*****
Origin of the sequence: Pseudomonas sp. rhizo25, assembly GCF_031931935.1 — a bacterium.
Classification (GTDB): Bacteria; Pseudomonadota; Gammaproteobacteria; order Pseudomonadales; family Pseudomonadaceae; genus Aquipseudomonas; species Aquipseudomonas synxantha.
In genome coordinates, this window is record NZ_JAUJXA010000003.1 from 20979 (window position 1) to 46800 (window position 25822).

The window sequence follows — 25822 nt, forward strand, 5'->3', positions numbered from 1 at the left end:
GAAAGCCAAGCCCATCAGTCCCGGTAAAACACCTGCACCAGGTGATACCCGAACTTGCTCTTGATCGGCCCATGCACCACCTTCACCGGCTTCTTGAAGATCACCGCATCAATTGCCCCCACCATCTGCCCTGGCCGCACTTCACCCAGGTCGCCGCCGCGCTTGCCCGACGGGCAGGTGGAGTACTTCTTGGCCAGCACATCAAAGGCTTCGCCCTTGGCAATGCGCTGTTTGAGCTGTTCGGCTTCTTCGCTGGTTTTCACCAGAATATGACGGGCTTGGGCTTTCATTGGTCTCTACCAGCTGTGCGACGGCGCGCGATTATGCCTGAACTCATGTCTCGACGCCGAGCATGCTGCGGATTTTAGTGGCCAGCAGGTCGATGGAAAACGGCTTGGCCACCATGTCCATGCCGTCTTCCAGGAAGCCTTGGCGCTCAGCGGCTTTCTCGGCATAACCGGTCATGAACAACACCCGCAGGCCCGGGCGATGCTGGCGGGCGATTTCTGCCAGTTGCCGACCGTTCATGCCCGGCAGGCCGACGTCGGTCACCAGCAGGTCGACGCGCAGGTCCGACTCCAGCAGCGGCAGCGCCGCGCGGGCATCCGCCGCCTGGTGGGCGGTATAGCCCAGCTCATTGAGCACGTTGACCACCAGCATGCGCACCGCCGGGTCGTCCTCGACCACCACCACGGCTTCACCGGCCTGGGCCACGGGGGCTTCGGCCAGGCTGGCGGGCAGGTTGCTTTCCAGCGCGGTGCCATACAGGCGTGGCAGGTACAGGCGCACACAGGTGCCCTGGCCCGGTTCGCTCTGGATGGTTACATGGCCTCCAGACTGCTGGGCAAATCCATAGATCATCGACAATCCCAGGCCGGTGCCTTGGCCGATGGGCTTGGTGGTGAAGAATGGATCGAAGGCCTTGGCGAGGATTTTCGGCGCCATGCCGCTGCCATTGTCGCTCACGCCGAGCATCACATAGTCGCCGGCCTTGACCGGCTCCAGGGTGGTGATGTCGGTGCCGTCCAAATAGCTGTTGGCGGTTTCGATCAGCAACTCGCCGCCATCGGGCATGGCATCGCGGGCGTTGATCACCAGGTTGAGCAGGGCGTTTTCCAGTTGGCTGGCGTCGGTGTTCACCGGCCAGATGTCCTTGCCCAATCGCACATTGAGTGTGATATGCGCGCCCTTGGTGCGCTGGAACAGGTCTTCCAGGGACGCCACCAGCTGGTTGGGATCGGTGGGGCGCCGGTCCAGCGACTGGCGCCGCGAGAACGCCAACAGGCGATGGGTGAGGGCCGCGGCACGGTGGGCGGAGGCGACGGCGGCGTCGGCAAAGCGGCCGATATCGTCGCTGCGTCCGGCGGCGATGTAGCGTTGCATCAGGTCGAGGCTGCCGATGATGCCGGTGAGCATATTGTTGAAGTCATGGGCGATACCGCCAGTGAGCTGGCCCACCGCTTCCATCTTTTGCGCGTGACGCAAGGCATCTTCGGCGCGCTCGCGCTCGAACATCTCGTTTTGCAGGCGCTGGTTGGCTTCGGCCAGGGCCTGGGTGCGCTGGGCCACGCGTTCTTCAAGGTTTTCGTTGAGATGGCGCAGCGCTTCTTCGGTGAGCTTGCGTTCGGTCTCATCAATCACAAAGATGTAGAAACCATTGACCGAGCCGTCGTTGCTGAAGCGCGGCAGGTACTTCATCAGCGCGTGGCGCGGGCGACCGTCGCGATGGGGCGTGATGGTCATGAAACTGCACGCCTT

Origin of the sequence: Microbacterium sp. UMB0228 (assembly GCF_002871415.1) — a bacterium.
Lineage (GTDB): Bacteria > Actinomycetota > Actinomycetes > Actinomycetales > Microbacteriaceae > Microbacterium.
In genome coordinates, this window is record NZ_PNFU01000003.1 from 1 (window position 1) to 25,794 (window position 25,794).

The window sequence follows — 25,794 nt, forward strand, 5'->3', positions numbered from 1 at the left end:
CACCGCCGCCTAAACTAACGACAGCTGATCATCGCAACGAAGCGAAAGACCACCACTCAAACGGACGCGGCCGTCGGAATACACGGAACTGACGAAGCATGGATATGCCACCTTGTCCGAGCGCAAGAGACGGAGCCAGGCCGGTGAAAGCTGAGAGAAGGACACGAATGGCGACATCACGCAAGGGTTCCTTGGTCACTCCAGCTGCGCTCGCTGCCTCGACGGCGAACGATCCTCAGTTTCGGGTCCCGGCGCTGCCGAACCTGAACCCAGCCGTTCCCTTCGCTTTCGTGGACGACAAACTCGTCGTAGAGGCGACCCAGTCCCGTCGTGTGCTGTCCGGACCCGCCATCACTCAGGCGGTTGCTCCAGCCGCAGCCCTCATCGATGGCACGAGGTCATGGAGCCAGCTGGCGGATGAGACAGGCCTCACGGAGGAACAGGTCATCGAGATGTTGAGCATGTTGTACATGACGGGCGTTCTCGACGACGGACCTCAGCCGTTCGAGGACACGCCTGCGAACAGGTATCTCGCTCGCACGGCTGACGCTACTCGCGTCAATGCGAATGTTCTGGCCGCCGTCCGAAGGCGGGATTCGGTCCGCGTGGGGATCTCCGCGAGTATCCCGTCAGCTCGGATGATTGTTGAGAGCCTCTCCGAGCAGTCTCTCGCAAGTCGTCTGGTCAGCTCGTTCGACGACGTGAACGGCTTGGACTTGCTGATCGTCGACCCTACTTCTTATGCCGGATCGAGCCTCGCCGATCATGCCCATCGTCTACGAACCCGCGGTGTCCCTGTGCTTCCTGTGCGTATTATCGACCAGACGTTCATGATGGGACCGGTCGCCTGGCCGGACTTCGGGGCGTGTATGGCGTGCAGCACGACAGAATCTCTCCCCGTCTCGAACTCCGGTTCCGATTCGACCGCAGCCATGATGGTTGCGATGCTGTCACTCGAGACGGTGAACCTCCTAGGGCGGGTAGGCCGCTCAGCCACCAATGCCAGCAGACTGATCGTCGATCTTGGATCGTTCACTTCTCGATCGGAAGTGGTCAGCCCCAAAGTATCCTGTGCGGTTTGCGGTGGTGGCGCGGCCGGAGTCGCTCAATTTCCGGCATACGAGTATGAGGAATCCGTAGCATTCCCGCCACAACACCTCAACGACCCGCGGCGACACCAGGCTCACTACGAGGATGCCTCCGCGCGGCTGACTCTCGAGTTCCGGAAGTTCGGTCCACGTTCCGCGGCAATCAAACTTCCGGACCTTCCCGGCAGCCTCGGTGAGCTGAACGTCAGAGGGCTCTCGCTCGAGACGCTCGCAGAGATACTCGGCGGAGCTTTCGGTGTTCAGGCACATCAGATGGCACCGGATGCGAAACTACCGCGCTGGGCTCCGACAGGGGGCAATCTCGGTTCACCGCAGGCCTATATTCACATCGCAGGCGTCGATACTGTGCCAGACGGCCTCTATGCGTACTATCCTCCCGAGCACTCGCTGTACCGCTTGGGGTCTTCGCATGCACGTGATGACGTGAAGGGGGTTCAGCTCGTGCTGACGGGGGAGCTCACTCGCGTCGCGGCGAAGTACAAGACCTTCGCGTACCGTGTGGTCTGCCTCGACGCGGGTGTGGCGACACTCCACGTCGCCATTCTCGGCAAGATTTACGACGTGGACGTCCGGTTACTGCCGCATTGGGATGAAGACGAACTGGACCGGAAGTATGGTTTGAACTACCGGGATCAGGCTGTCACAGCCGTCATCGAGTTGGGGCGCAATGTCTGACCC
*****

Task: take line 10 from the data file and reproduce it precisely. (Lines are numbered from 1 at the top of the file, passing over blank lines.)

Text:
CACCGCCGCCTAAACTAACGACAGCTGATCATCGCAACGAAGCGAAAGACCACCACTCAAACGGACGCGGCCGTCGGAATACACGGAACTGACGAAGCATGGATATGCCACCTTGTCCGAGCGCAAGAGACGGAGCCAGGCCGGTGAAAGCTGAGAGAAGGACACGAATGGCGACATCACGCAAGGGTTCCTTGGTCACTCCAGCTGCGCTCGCTGCCTCGACGGCGAACGATCCTCAGTTTCGGGTCCCGGCGCTGCCGAACCTGAACCCAGCCGTTCCCTTCGCTTTCGTGGACGACAAACTCGTCGTAGAGGCGACCCAGTCCCGTCGTGTGCTGTCCGGACCCGCCATCACTCAGGCGGTTGCTCCAGCCGCAGCCCTCATCGATGGCACGAGGTCATGGAGCCAGCTGGCGGATGAGACAGGCCTCACGGAGGAACAGGTCATCGAGATGTTGAGCATGTTGTACATGACGGGCGTTCTCGACGACGGACCTCAGCCGTTCGAGGACACGCCTGCGAACAGGTATCTCGCTCGCACGGCTGACGCTACTCGCGTCAATGCGAATGTTCTGGCCGCCGTCCGAAGGCGGGATTCGGTCCGCGTGGGGATCTCCGCGAGTATCCCGTCAGCTCGGATGATTGTTGAGAGCCTCTCCGAGCAGTCTCTCGCAAGTCGTCTGGTCAGCTCGTTCGACGACGTGAACGGCTTGGACTTGCTGATCGTCGACCCTACTTCTTATGCCGGATCGAGCCTCGCCGATCATGCCCATCGTCTACGAACCCGCGGTGTCCCTGTGCTTCCTGTGCGTATTATCGACCAGACGTTCATGATGGGACCGGTCGCCTGGCCGGACTTCGGGGCGTGTATGGCGTGCAGCACGACAGAATCTCTCCCCGTCTCGAACTCCGGTTCCGATTCGACCGCAGCCATGATGGTTGCGATGCTGTCACTCGAGACGGTGAACCTCCTAGGGCGGGTAGGCCGCTCAGCCACCAATGCCAGCAGACTGATCGTCGATCTTGGATCGTTCACTTCTCGATCGGAAGTGGTCAGCCCCAAAGTATCCTGTGCGGTTTGCGGTGGTGGCGCGGCCGGAGTCGCTCAATTTCCGGCATACGAGTATGAGGAATCCGTAGCATTCCCGCCACAACACCTCAACGACCCGCGGCGACACCAGGCTCACTACGAGGATGCCTCCGCGCGGCTGACTCTCGAGTTCCGGAAGTTCGGTCCACGTTCCGCGGCAATCAAACTTCCGGACCTTCCCGGCAGCCTCGGTGAGCTGAACGTCAGAGGGCTCTCGCTCGAGACGCTCGCAGAGATACTCGGCGGAGCTTTCGGTGTTCAGGCACATCAGATGGCACCGGATGCGAAACTACCGCGCTGGGCTCCGACAGGGGGCAATCTCGGTTCACCGCAGGCCTATATTCACATCGCAGGCGTCGATACTGTGCCAGACGGCCTCTATGCGTACTATCCTCCCGAGCACTCGCTGTACCGCTTGGGGTCTTCGCATGCACGTGATGACGTGAAGGGGGTTCAGCTCGTGCTGACGGGGGAGCTCACTCGCGTCGCGGCGAAGTACAAGACCTTCGCGTACCGTGTGGTCTGCCTCGACGCGGGTGTGGCGACACTCCACGTCGCCATTCTCGGCAAGATTTACGACGTGGACGTCCGGTTACTGCCGCATTGGGATGAAGACGAACTGGACCGGAAGTATGGTTTGAACTACCGGGATCAGGCTGTCACAGCCGTCATCGAGTTGGGGCGCAATGTCTGACCC